Schematic diagram of stereolithography. b. As shown in the figure below. stereolithography started the rapid prototyping revolution. Stereolithography Patented in 1986. PAGE 12 . The technique builds three-dimensional models from liquid photosensitive polymers that solidify when exposed to ultraviolet light. A low-power highly focused UV laser traces out the first layer. the model is built upon a platform situated just below the surface in a vat of liquid epoxy or acrylate resin.Schematic diagram of fused deposition modeling. solidifying the model’s cross section while leaving excess areas liquid.

A sweeper recoats the solidified layer with liquid. such as nylon. This process continues until the part is complete. Parts are built upon a platform which sits just below the surface in a bin of the heat-fusable powder. TX. Stereolithography Apparatus (SLA) machines have been made since 1988 by 3D Systems of Valencia. Afterwards. 3D Systems is the industry leader. CA. PAGE 13 . and metal. The platform is lowered by the height of the next layer and powder is reapplied. Because it was the first technique. elastomer. selective laser sintering was patented in 1989. into a solid object. SLS machines are produced by DTM of Austin. Early stereolithography prototypes were fairly brittle and prone to curing-induced warpage and distortion. and the laser traces the second layer atop the first. the solid part is removed from the vat and rinsed clean of excess liquid.Next. Excess powder in each layer helps to support the part during the build. an elevator incrementally lowers the platform into the liquid polymer. The technique. uses a laser beam to selectively fuse powdered materials. To this day. Schematic diagram of selective laser sintering. Supports are broken off and the model is then placed in an ultraviolet oven for complete curing. Selective Laser sintering Developed by Carl Deckard for his master’s thesis at the University of Texas. stereolithography is regarded as a benchmark by which other technologies are judged. shown in Figure 3. c. This process is repeated until the prototype is complete. but recent modifications have largely corrected these problems. A laser traces the pattern of the first layer. selling more RP machines than any other company. sintering it together.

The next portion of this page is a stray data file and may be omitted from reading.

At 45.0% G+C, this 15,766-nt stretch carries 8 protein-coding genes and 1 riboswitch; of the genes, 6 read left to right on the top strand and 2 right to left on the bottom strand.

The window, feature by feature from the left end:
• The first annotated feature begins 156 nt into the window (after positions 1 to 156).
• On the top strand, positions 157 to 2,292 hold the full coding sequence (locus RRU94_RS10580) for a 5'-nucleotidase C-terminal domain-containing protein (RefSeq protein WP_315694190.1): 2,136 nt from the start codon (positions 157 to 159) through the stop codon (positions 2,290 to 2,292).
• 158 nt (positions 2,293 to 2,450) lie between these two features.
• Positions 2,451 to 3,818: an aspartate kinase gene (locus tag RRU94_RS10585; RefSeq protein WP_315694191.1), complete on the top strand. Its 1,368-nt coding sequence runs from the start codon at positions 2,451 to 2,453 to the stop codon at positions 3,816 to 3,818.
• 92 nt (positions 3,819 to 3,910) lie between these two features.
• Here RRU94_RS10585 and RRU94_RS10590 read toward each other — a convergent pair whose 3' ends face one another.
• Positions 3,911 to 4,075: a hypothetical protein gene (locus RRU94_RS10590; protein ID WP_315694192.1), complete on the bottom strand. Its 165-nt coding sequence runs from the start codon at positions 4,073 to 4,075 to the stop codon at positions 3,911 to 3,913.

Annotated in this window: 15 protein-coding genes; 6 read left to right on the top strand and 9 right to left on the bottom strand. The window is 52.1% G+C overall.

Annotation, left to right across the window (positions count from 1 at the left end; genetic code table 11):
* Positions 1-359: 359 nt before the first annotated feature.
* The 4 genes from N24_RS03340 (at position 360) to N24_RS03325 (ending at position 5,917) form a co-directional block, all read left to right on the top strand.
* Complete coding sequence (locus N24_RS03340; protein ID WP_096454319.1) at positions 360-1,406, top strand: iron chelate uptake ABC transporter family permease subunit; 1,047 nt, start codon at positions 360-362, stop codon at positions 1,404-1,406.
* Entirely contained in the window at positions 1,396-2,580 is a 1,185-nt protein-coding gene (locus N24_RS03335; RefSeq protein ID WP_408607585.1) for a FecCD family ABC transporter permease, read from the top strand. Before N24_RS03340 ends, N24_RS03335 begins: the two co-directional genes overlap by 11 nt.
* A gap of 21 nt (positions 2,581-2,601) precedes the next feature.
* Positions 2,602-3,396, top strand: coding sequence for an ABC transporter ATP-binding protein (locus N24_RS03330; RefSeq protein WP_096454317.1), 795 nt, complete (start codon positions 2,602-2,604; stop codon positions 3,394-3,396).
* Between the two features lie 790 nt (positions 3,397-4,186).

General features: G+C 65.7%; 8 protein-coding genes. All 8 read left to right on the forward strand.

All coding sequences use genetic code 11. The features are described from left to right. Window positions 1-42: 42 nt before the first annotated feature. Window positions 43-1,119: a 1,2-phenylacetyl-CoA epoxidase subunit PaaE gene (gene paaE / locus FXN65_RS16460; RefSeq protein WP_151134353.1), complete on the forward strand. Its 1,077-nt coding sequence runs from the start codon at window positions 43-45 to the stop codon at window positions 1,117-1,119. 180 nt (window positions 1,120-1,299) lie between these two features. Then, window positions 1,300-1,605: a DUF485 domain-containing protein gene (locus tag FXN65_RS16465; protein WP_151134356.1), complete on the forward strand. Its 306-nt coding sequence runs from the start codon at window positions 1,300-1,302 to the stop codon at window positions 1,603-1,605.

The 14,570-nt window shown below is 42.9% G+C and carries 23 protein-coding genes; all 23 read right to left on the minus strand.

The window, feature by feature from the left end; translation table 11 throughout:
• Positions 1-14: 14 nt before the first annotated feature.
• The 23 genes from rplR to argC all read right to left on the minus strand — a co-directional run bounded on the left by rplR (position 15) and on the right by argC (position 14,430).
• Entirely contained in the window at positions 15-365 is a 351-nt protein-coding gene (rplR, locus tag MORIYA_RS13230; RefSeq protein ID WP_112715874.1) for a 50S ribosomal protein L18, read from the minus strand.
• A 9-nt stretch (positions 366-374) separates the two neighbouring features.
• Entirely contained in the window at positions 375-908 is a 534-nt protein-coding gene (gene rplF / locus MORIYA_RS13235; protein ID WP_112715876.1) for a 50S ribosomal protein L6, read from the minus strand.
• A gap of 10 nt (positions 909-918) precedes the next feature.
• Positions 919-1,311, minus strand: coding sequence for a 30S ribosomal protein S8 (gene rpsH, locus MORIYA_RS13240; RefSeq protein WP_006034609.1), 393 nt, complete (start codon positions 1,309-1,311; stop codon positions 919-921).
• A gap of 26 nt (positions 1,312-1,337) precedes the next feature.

the excess material provides excellent support for overhangs and thinwalled sections. Helisys is no longer in business. Next. As of 2001. developed by Helisys of Torrance. where a base has been constructed from paper and double-sided foam tape. During the build. a heated roller applies pressure to bond the paper to the base. which will have a wood-like texture. Helisys developed several new sheet materials. CA. layers of adhesive-coated sheet material are bonded together to form a prototype. the roller bonds the second layer to the first. e. The powder tapes produce a "green" part that must be sintered for maximum strength. a feeder/collector mechanism advances the sheet over the build platform. At one time the term was used to refer to a specific company's technology. making it easier to remove during post-processing. Because the models are made of paper. The platform rises to slightly below the previous height. but prior to that it was an early generic term for inkjet-based RP. including plastic. The original material consists of paper laminated with heat-activated glue and rolled up on spools. Laminated-object manufacturing and solid – ground curing In this technique. After the first layer is cut. The term is not often used at present.. A focused laser cuts the outline of the first layer into the paper and then cross-hatches the excess area (the negative space in the prototype). water-repellent paper. Ballistic – particle manufacturing A rapid prototyping process which deposits materials by means of inkjet technology. and the laser cuts the second layer. BPM. now defunct. the platform lowers out of the way and fresh material is advanced. Schematic diagram of laminated object manufacturing. they must be sealed and finished with paint or varnish to prevent moisture damage.d. Inc. As shown in the figure below. Crosshatching breaks up the extra material. This process is repeated as needed to build the part. and ceramic and metal powder tapes. PAGE 14 .